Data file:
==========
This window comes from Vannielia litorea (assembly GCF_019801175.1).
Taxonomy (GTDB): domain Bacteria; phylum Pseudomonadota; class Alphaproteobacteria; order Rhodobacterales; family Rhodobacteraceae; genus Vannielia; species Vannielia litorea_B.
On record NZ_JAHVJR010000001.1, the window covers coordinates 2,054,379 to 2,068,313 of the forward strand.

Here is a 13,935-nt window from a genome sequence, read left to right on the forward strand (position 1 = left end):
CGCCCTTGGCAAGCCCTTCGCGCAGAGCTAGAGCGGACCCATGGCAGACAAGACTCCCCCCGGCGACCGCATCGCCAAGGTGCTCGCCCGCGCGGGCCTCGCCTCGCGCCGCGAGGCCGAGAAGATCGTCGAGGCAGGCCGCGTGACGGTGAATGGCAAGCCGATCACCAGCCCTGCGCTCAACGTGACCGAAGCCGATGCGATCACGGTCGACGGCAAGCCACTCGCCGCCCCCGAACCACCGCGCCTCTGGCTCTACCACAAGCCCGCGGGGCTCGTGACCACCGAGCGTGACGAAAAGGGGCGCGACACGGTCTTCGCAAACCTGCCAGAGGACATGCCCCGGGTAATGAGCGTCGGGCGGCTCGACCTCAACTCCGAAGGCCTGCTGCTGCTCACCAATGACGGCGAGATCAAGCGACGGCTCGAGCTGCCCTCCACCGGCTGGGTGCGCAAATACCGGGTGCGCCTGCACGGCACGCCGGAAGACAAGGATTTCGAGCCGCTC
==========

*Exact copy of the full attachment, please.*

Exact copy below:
This window comes from Vannielia litorea (assembly GCF_019801175.1).
Taxonomy (GTDB): domain Bacteria; phylum Pseudomonadota; class Alphaproteobacteria; order Rhodobacterales; family Rhodobacteraceae; genus Vannielia; species Vannielia litorea_B.
On record NZ_JAHVJR010000001.1, the window covers coordinates 2,054,379 to 2,068,313 of the forward strand.

Here is a 13,935-nt window from a genome sequence, read left to right on the forward strand (position 1 = left end):
CGCCCTTGGCAAGCCCTTCGCGCAGAGCTAGAGCGGACCCATGGCAGACAAGACTCCCCCCGGCGACCGCATCGCCAAGGTGCTCGCCCGCGCGGGCCTCGCCTCGCGCCGCGAGGCCGAGAAGATCGTCGAGGCAGGCCGCGTGACGGTGAATGGCAAGCCGATCACCAGCCCTGCGCTCAACGTGACCGAAGCCGATGCGATCACGGTCGACGGCAAGCCACTCGCCGCCCCCGAACCACCGCGCCTCTGGCTCTACCACAAGCCCGCGGGGCTCGTGACCACCGAGCGTGACGAAAAGGGGCGCGACACGGTCTTCGCAAACCTGCCAGAGGACATGCCCCGGGTAATGAGCGTCGGGCGGCTCGACCTCAACTCCGAAGGCCTGCTGCTGCTCACCAATGACGGCGAGATCAAGCGACGGCTCGAGCTGCCCTCCACCGGCTGGGTGCGCAAATACCGGGTGCGCCTGCACGGCACGCCGGAAGACAAGGATTTCGAGCCGCTC